By AUDREY FISCHER
Items on display in the “I Love Lucy” exhibition are drawn from Library’s collections in a variety of formats, including music, newspapers, films and photographs. The bulk of the items are from the Lucille Ball and Desi Arnaz Collection in the Music Division. Other items were donated or came in through the U.S. Copyright Office.
When Lucie Arnaz consulted her friend Michael Feinstein about what to do with her famous father’s orchestra arrangements, the five-time Grammy winning singer/songwriter didn’t hesitate before replying, “The Library of Congress.”
Feinstein, known for
preserving the repertoire
known as “The
Great American Songbook,”
was also the
archivist of the George
and Ira Gershwin
Collection, which is
housed in the Library of Congress. The Library’s Gershwin Room showcases George’s piano and desk and Ira’s typing table and typewriter.
Feinstein, who has performed on Gershwin’s piano at the Library of Congress, was appointed to the Library’s National Recording Preservation Board in 2000—the year it was established by an act of Congress. So he knew that the archives of the Desi Arnaz Orchestra would be safe in the nation’s library.
In discussions with Music Division curator Raymond White, Lucie Arnaz also agreed to donate her family’s scrapbooks, dating to her parents’ childhoods.
A gift from another heir to the “I Love Lucy” legacy was given to the Library by Gregg Oppenheimer, son of the show’s creator and producer Jess Oppenheimer. Donated to the Library’s Motion Picture, Broadcasting and Recorded Sound Division, the Jess Oppenheimer Collection includes a nearly complete set of network prints of the show “as originally broadcast,” including original titles and commercials.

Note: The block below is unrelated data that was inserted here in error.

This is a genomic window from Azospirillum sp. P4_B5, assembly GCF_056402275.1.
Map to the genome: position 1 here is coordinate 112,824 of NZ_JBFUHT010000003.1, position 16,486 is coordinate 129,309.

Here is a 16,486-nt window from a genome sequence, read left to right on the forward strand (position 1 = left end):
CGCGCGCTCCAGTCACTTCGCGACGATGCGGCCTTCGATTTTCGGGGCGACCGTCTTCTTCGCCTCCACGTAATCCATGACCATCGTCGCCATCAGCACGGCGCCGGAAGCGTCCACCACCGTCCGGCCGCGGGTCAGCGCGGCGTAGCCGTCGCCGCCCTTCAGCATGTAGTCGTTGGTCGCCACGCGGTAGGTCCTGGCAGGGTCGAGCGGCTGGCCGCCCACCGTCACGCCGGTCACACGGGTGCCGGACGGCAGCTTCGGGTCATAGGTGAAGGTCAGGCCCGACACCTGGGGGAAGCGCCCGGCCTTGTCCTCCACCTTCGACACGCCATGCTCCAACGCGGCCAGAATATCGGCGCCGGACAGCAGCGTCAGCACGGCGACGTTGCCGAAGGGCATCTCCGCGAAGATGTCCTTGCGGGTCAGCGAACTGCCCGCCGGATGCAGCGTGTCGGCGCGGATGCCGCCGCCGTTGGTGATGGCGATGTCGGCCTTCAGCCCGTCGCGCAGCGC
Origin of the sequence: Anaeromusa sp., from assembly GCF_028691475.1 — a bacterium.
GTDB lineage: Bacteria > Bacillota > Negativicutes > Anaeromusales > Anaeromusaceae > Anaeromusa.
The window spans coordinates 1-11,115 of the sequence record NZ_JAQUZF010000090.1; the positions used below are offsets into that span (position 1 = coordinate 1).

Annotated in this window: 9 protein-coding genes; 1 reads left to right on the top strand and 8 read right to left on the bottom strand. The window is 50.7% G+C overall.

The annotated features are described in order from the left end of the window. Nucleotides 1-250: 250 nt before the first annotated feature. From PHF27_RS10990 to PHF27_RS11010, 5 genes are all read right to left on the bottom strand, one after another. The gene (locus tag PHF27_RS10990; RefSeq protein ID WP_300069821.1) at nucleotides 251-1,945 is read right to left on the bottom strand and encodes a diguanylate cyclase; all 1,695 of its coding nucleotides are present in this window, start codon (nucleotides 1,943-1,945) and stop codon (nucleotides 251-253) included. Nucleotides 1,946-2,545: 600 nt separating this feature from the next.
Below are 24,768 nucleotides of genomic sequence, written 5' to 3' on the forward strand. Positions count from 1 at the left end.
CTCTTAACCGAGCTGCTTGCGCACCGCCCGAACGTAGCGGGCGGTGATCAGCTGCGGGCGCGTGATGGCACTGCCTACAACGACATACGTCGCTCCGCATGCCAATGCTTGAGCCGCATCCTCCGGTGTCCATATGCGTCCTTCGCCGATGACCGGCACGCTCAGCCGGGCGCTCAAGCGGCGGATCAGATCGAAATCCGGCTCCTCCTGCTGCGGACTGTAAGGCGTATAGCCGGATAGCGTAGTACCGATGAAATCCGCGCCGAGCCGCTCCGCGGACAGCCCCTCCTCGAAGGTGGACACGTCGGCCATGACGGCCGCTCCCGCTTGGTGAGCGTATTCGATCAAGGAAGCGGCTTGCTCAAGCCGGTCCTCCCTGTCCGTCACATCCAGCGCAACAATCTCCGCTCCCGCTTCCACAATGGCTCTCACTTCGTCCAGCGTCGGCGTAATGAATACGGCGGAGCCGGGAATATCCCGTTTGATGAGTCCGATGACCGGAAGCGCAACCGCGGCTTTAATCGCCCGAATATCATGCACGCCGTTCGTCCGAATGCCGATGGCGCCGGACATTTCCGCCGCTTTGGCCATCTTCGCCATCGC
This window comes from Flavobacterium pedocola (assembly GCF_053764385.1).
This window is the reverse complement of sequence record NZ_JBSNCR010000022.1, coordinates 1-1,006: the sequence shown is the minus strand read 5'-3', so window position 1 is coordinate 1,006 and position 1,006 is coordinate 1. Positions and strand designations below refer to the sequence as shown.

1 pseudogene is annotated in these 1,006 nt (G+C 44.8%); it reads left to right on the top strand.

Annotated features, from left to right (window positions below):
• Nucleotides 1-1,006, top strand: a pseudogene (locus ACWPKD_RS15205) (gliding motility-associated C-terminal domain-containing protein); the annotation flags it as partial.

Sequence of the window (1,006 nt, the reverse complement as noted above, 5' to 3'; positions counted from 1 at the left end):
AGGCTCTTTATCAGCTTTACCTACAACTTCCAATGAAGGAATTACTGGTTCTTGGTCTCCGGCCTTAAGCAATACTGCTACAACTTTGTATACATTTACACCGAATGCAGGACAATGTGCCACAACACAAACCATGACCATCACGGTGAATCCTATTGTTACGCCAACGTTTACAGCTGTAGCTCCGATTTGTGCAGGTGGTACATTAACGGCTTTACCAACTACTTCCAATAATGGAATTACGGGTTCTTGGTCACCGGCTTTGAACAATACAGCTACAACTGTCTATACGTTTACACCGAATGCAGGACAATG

The films were transferred to videotape and were recently digitized at the Library’s Packard Campus for Audio Visual Conservation. Visitors to the “I Love Lucy” exhibition—both in person and online—can view selected clips in unprecedented clarity. Items from the Oppenheimer collection on display include his original concept for “I Love Lucy” and the receipt of registration of the original concept for the show (from the Screen Writers’ Guild), dated March 2, 1951).
The front cover of Look Magazine’s
Dec. 25, 1956, issue featuring a photo
by Robert Vose of Lucille Ball, Desi
Arnaz, and Keith
Ricky”) is also included
in the exhibition. Donated to the Library’s Prints and Photographs Division in 1971 by Look’s publisher (Cowles Communications) when the magazine folded, the Look Magazine Photograph Collection comprises some 4 million published and unpublished images made by photographers working for the magazine from 1952–1971. With its coverage of national and international society and culture in the middle decades of the 20th century, it is a rich resource for researchers on a variety of topics, including America’s favorite television couple.
The Prints and Photographs Division is also the source of the Lucy, Ricky and Little Ricky paper dolls that are on display in the exhibition. Created by Whitman Publishing Group in 1953, the dolls and their wardrobes came to the Library through Copyright deposit.
Also through Copyright deposit, the Library’s Serials and Government Publications Division acquired a nearly complete set of “I Love Lucy” comic books—several of which are on display in the exhibition. Published by Dell Comics, the series ran from 1954 through 1962. The Library holds 33 of the 35 issues. Each issue featured a photo of Lucille Ball on the cover.
The Library also holds a complete set (5 issues) of the comic book series titled “The Lucy Show” that ran from June 1963 through June 1964. The show with the same title had a longer run, airing 1962–1968.